Verbascum blattaria, or moth mullein, is a flowering biennial weed belonging to the Scrophulariaceae (Figwort) family. An invasive species native to Eurasia and North Africa, it has naturalized in the United States and most of Canada since its introduction. It has been declared a noxious weed by the state of Colorado.
Verbascum blattaria is more commonly referred to as the “moth mullein”. It is so named because of the resemblance of its flowers' stamen to a moth’s antennae. This is not to be confused with the more popular and widely known “common mullein” (Verbascum thapsus), a close relative of V. blattari.
The moth mullein is a biennial plant. In its first year of growth, the leaves of the mullein develop as a basal rosette. During this first year, the stem of the plant remains extremely short. The leaves of the rosette are oblanceolate with deeply toothed edges and are attached to the stem by short petioles. The rosette can grow to a diameter of sixteen inches during this first year, with each individual leaf reaching a length of up to eight inches. The mullein forms a fibrous root system with a deep taproot.
In the second year of growth, the stem of the mullein grows slender and erect, and can reach a height of 2 to 5 feet. This length of stem is commonly referred to as the flowering stem. It usually grows unbranched, and leaves grow alternatively directly off the stem. The leaves located on the flowering stem are similar to the leaves of the rosette: however they tend to be smaller and elliptic-shaped with shallow-toothed edges and have sharply pointed tips. Theses leaves can reach a length of five inches. Both the leaves of the rosette and the leaves of the flowering stem are dark green in color and glabrous (hairless).
The flowers of the moth mullein are produced during the second year of growth, and are found in loose clusters near the top of the flowering stem. Each flower is attached individually to the flowering stem by a pedicel. Each pedicel typically reaches a length of less than one inch. The flowers of the mullein consist of five petals and five anther-bearing stamens, and each flower can reach a diameter of one inch. The flowers can be either yellow or white and typically have a slight purple tinge. The stamens of the flower are orange in color and are covered in purple hairs, reminiscent to a moth’s antennae. The flowers of the mullein bloom between June and October of the second year.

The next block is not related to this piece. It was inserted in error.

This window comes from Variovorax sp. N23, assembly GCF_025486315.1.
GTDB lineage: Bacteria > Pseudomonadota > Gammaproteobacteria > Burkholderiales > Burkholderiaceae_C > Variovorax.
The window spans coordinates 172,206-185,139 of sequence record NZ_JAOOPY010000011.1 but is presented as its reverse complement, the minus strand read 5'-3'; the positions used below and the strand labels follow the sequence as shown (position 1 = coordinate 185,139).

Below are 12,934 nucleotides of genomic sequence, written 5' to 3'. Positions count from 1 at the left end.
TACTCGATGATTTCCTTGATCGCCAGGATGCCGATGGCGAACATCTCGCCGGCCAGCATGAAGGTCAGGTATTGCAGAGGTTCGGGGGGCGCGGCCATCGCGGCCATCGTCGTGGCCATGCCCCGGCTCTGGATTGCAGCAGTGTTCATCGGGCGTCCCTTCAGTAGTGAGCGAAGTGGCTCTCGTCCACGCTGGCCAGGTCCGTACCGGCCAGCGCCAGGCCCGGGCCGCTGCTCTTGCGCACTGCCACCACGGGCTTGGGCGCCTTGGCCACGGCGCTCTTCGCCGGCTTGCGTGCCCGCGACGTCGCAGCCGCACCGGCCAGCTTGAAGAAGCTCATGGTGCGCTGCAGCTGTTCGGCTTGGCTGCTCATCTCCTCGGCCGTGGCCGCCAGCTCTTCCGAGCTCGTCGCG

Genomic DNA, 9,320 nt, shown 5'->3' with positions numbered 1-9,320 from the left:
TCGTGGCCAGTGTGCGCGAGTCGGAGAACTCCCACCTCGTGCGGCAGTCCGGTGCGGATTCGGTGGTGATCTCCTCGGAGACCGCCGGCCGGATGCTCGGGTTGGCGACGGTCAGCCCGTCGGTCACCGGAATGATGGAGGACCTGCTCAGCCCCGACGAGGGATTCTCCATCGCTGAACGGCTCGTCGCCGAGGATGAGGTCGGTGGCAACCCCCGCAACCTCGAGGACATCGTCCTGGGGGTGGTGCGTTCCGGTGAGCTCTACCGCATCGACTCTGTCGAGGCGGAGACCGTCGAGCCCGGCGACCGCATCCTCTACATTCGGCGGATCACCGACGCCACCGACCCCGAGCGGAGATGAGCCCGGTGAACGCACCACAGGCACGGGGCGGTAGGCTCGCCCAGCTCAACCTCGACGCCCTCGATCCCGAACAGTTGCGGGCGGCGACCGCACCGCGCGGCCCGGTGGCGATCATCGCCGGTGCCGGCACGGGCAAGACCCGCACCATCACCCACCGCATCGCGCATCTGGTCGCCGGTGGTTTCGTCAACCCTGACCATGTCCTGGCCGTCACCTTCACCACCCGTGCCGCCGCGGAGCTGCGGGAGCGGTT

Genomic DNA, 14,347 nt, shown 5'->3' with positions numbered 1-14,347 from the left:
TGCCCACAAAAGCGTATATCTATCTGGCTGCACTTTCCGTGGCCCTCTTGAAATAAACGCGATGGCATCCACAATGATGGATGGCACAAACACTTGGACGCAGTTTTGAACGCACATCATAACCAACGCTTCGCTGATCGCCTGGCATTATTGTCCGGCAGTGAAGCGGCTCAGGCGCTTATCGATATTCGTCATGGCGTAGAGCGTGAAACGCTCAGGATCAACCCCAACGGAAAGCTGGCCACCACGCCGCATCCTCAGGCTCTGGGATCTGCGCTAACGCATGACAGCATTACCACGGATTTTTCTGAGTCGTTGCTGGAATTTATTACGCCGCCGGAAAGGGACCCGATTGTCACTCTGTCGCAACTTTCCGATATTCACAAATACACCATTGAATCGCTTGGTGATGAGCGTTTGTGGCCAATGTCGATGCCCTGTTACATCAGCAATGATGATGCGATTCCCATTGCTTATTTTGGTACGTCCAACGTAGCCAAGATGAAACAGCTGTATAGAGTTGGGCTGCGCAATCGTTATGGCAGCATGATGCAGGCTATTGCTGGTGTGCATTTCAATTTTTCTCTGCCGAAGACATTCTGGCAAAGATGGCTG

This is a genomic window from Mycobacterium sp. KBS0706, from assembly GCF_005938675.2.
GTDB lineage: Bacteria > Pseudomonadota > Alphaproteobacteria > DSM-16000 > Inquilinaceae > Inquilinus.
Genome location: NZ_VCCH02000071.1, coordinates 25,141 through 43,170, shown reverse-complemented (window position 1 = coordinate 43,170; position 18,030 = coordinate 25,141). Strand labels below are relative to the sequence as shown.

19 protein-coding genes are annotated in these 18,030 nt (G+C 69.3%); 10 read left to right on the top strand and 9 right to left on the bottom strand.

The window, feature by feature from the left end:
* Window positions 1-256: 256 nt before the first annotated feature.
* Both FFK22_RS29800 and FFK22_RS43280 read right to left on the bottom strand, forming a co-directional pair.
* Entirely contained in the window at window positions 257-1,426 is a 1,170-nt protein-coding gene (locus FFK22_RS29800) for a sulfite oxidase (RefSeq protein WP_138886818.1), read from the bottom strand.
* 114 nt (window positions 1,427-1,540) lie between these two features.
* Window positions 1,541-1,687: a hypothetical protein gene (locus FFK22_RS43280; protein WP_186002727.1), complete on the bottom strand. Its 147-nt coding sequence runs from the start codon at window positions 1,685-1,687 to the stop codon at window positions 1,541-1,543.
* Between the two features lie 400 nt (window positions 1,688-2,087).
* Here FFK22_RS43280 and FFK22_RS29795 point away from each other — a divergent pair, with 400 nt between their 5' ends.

The moth mullein grows a small, simple fruit that is spherical in shape and has a diameter of less than a half-inch. Each fruit is dark brown in color and contains numerous dark brown seeds. The fruit capsule splits in two and falls to the ground when mature. Each plant produces over 1,000 fruit capsules. The fruit of the mullein develops, matures, and falls from the plant all in the second year of growth. In certain regions of the world, finches have been known to consume and distribute the seeds.
A native of Europe, Asia, and North Africa, the moth mullein has naturalized in most of North America since its introduction. It was first recorded in Pennsylvania in 1818, and was recorded in Michigan in 1840. It has since been found in almost every one of the continental United States, as well as in southern Canada and even Hawaii. In the United States, it’s found most abundantly along the east coast.
Though having a wide range of habitats, the mullein is typically found in open fields like pastures and meadows. It can also found in open woods. The moth mullein prefers rich soils and is tolerant of dry, sandy, and even gravelly soils.
Uses and viability
Even in folk medicine, V. blattaria has not been attributed to a wide range of uses. However, a study conducted in 1974 reported that when a number of Aedes aegypti mosquito larvae were exposed to a methanol extract of moth mullein, at least 53% of the larvae were killed. V. blattaria has also long been known to be an effective cockroach repellent, and the name blattaria is actually derived from the Latin word for cockroach, “blatta”.
In a famous long-term experiment, Dr. William James Beal, then a professor of botany at Michigan Agriculture College, selected seeds of 21 different plant species (including Verbascum blattaria) and placed seeds of each in twenty separate bottles filled with sand. The bottles, left uncorked, were buried mouth down (so as not to allow moisture to reach the seeds) in a sandy knoll in 1879. The purpose of this experiment was to determine how long the seeds could be buried dormant in the soil, and yet germinate in the future when planted. In the year 2000, one of these bottles was dug up, and 23 seeds of V. blattaria were planted in favorable conditions, yielding a 50% germination rate.
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|Wikiversity has bloom time data for Verbascum blattaria on the Bloom Clock|